Java Porting a Painful Thing

I’ve recently tried out a few Java apps like Talkonaut and Hotxt and my experience has been a truly terrible one in terms of customer experience, this may well have been due to using a Windows Mobile 5.0 handset but that’s not the only reason, it just added to the pain, when entering text in an app I get a box to fill but when I start to type I drop out to a windows box to enter text, one which always defaults to multi-tap input rather than T9, once I OK there it takes me back to the Java text box all filled in but I then have to OK that and so far it’s always the other soft key each time!

I think these apps represent fine examples of some of the points raised in Ten Things and the follow up, they are working their way around the carrier on the basis of saving money but also because they provide features that carriers don’t currently support.

The problems I see are first of all the fact that they rely on Java, as pointed out on Mobhappy doing it this way causes its own set of problems

“The downside of Java, as we’ve noted bitterly many times before, is all the work required porting it across all makes and models of handsets. This makes it an expensive and frustrating application to run, or forces you to be very selective about which models of handsets you support.

(Via MobHappy.)

The second is that the user experience is not simple enough, which is clearly down to being an ‘external’ java app, the integration isn’t there (caveat, I’ve only tried Hotxt on a Sony Ericsson K750i and it wasn’t much better, I assume Talkonaut will be the same) and both apps are trying to replicate existing patterns of usage, making calls and sending text messages, just using different technology to avoid the carrier and reduce costs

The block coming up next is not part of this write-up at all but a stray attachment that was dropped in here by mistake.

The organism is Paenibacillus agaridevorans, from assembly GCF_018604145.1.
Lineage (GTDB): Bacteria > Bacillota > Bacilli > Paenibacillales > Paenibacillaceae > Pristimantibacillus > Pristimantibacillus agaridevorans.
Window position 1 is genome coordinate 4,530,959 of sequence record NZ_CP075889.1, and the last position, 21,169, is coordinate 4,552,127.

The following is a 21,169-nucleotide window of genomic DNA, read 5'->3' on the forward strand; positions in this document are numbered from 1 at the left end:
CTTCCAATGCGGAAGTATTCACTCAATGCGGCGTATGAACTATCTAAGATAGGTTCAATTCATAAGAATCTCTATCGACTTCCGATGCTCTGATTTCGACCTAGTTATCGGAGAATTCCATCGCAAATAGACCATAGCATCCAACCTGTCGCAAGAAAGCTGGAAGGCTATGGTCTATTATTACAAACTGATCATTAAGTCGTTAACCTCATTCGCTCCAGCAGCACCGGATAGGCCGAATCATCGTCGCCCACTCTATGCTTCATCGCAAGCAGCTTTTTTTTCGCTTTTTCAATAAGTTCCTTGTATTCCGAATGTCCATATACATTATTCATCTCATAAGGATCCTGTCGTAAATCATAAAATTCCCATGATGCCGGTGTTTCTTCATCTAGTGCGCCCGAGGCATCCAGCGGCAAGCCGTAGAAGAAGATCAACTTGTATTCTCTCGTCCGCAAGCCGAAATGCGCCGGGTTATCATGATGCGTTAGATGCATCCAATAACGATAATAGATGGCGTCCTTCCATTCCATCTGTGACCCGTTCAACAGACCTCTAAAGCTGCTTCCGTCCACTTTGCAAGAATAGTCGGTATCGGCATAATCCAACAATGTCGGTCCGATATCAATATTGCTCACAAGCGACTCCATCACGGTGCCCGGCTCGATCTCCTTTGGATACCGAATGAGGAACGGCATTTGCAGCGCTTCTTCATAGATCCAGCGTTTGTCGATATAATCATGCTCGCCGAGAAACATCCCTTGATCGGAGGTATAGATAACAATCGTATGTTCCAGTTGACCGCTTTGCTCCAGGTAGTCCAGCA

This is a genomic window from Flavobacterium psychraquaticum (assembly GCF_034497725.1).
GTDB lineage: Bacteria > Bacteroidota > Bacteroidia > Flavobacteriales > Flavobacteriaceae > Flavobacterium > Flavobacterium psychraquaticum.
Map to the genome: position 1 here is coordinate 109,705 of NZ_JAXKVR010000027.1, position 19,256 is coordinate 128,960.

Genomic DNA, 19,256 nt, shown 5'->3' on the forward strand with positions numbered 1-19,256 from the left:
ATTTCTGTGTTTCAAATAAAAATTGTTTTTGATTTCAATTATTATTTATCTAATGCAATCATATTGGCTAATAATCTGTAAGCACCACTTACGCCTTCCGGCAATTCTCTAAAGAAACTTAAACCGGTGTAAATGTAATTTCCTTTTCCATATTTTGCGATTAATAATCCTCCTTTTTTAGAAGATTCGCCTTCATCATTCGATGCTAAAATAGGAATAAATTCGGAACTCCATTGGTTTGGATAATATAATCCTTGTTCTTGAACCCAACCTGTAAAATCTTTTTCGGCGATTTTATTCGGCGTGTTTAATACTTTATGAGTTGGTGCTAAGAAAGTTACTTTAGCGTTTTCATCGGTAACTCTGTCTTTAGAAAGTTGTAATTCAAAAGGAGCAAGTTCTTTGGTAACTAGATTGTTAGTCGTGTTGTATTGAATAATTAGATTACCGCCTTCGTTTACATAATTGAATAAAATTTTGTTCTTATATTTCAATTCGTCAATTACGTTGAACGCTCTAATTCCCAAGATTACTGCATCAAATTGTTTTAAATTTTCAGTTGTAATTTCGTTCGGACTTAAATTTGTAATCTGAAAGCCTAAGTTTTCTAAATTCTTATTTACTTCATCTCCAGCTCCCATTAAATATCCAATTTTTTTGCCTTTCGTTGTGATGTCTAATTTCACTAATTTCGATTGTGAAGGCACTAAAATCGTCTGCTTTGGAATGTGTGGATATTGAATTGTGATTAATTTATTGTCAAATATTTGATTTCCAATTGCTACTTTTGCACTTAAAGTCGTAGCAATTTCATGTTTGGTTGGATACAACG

In the interests of the customer we need to see several things happen, Java needs to be better implemented on devices, perhaps the open sourcing will help but I’m not convinced right now, we need more open APIs to the core network to enable more seamless services rather than workarounds, perhaps IMS will help but not for some time yet and we need more simplicity, devices are already too complex for most and adding new apps to mimic functionality whilst increasing complexity isn’t going to help.


1 comment so far

  1. Kevin Perkins on

    Java in the handset is doomed for failure: Why is everyone jumping for joy over Java?

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